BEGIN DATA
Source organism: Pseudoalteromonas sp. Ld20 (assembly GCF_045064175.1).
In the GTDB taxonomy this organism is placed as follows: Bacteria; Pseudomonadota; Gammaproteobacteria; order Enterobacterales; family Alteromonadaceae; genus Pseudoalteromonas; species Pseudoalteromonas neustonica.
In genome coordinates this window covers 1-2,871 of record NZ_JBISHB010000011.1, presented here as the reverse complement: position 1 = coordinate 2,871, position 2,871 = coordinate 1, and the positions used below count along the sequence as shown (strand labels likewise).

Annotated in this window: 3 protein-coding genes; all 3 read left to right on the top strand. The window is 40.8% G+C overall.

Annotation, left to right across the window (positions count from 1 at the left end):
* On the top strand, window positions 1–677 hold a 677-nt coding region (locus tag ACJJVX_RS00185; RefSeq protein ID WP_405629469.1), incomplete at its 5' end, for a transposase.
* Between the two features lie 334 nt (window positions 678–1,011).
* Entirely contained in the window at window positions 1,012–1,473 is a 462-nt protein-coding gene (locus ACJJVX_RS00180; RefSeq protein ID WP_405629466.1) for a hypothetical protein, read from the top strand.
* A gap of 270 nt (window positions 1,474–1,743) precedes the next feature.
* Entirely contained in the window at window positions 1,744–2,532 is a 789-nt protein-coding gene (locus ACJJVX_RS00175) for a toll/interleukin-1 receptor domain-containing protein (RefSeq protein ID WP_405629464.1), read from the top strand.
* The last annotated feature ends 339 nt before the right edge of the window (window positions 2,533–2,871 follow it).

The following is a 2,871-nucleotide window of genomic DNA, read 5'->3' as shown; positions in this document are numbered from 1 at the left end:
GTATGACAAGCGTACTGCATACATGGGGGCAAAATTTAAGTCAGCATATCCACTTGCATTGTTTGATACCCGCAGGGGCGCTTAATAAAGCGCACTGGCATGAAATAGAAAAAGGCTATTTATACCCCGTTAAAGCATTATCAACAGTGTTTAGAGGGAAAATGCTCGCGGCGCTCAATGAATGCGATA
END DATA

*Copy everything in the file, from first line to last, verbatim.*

Source organism: Pseudoalteromonas sp. Ld20 (assembly GCF_045064175.1).
In the GTDB taxonomy this organism is placed as follows: Bacteria; Pseudomonadota; Gammaproteobacteria; order Enterobacterales; family Alteromonadaceae; genus Pseudoalteromonas; species Pseudoalteromonas neustonica.
In genome coordinates this window covers 1-2,871 of record NZ_JBISHB010000011.1, presented here as the reverse complement: position 1 = coordinate 2,871, position 2,871 = coordinate 1, and the positions used below count along the sequence as shown (strand labels likewise).

Annotated in this window: 3 protein-coding genes; all 3 read left to right on the top strand. The window is 40.8% G+C overall.

Annotation, left to right across the window (positions count from 1 at the left end):
* On the top strand, window positions 1–677 hold a 677-nt coding region (locus tag ACJJVX_RS00185; RefSeq protein ID WP_405629469.1), incomplete at its 5' end, for a transposase.
* Between the two features lie 334 nt (window positions 678–1,011).
* Entirely contained in the window at window positions 1,012–1,473 is a 462-nt protein-coding gene (locus ACJJVX_RS00180; RefSeq protein ID WP_405629466.1) for a hypothetical protein, read from the top strand.
* A gap of 270 nt (window positions 1,474–1,743) precedes the next feature.
* Entirely contained in the window at window positions 1,744–2,532 is a 789-nt protein-coding gene (locus ACJJVX_RS00175) for a toll/interleukin-1 receptor domain-containing protein (RefSeq protein ID WP_405629464.1), read from the top strand.
* The last annotated feature ends 339 nt before the right edge of the window (window positions 2,533–2,871 follow it).

The following is a 2,871-nucleotide window of genomic DNA, read 5'->3' as shown; positions in this document are numbered from 1 at the left end:
GTATGACAAGCGTACTGCATACATGGGGGCAAAATTTAAGTCAGCATATCCACTTGCATTGTTTGATACCCGCAGGGGCGCTTAATAAAGCGCACTGGCATGAAATAGAAAAAGGCTATTTATACCCCGTTAAAGCATTATCAACAGTGTTTAGAGGGAAAATGCTCGCGGCGCTCAATGAATGCGATA